On-campus drug use on the rise

Jackie Skevin / Staff Writer

While many crimes at the University have remained stagnant or their occurrences have decreased, two types of crimes are still posing a problem.

Enrollment statistics show that between 2010 and 2012 the total undergraduate enrollment went up by 14 percent.  However, liquor law referrals doubled, and drug and alcohol related arrests tripled on the Modesto Maidique Campus.

Arrests and referrals at the Biscayne Bay Campus and its housing remain very low due to the relative size.

The most common drug arrest is marijuana related to personal use, and the most common alcohol related arrest is disorderly intoxication, meaning an individual who appears to be intoxicated and causes a disturbance.

According to Chief of Police Alexander Casas, the University Police Department has increased its staff by about 18 officers to accommodate growing student population and cited this as the reason for increasing drug and alcohol arrests.

“Along with more officers, it allows us more time to be proactive in investigating narcotics cases,” wrote Casas in an email. “Our department’s philosophy is that these types of cases, if allowed to go without enforcement, could lead to other issues for our campus community.”

Reasons for the increase also vary. All officers are trained in how to handle these cases. In the residence halls, each floor has a resident assistant that documents the incident until the police resolves the situation and makes their own report.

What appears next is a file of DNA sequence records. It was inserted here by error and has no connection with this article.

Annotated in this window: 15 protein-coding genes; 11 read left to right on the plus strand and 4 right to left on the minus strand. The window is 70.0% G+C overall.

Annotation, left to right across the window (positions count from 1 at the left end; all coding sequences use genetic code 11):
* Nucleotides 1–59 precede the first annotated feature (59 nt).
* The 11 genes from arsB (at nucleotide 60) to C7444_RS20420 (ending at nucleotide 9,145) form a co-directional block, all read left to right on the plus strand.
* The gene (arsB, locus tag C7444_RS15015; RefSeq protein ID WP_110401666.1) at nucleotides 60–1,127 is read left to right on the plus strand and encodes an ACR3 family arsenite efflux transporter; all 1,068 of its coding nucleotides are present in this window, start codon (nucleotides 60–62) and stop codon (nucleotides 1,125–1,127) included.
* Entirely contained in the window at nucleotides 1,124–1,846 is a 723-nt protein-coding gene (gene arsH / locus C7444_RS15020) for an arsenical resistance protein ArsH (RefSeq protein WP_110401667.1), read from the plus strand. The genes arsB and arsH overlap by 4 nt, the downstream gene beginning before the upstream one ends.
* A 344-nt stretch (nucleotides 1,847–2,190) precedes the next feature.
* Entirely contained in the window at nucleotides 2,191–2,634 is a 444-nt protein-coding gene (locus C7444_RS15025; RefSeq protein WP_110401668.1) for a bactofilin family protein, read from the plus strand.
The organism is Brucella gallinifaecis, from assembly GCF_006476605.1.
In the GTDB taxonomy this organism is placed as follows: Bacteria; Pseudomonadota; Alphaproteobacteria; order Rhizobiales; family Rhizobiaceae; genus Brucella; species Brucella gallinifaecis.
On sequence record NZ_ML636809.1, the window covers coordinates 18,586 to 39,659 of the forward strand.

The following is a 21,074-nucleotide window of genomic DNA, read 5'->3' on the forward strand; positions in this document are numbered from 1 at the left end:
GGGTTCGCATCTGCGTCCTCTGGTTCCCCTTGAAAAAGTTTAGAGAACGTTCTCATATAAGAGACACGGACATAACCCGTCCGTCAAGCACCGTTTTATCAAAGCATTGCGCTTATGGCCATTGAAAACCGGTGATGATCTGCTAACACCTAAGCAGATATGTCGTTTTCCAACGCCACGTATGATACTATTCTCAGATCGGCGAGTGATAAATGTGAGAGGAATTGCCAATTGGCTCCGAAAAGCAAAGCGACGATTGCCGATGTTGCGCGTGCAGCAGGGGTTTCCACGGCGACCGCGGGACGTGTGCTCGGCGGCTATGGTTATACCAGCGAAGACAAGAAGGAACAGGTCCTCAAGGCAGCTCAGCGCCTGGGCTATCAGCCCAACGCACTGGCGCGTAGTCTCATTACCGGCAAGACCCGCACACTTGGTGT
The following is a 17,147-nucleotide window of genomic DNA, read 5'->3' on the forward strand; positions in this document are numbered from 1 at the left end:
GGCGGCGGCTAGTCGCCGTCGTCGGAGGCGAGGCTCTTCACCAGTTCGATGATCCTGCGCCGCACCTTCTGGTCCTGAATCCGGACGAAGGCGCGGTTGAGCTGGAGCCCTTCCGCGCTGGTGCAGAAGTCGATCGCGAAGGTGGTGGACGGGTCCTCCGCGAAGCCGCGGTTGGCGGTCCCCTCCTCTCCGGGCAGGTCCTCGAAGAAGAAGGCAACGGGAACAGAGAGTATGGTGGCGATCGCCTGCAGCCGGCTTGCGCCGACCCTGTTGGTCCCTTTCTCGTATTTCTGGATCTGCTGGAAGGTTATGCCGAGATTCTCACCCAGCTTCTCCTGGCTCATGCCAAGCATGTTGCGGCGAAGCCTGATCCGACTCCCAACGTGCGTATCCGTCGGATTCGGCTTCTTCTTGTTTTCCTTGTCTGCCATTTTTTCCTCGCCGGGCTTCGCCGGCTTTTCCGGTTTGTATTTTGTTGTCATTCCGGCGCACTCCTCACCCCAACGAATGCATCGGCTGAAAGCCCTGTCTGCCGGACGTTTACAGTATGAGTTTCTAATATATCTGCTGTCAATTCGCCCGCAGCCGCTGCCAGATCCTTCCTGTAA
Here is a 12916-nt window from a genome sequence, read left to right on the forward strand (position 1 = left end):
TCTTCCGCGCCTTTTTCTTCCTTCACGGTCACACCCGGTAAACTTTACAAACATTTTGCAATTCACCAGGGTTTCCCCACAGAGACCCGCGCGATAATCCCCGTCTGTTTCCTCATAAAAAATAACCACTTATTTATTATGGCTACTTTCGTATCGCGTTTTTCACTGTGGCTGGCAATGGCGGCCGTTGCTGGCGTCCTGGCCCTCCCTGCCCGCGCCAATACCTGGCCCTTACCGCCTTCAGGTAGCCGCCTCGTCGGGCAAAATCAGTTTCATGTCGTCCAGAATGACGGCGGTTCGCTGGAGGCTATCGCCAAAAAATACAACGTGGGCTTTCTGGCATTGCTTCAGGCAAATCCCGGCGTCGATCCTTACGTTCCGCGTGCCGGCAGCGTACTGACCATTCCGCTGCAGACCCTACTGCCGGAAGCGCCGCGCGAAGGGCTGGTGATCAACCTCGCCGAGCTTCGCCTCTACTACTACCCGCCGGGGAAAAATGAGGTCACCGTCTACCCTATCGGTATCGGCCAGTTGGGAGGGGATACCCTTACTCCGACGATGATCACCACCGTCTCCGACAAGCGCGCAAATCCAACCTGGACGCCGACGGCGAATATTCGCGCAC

“I never had a drink until I was of age and I’ve never done drugs,” said Aimee Rahman, senior health major who lives in the University Apartments. “But somehow it’s become a part of the whole experience to party and drink. It’s like people think they can’t go to college without a good story to tell.”

The administration at Residential Life, located in Panther Hall, refused to comment without permission from their director Lynn Hendrix. Hendrix also denied request for an interview last week.

“Students live here and this is where they feel comfortable,” said Rahman. “They’re on their own for the first time and they try a drink or some weed and like it. Then they do it again and again.”

According to Chief Casas, there is no profile for the type of student likeliest to do drugs, however, he did comment on the family’s influence, “What we do has a much greater influence on our families than what we say. What parents model has a very significant influence on whether a student will use drugs.”


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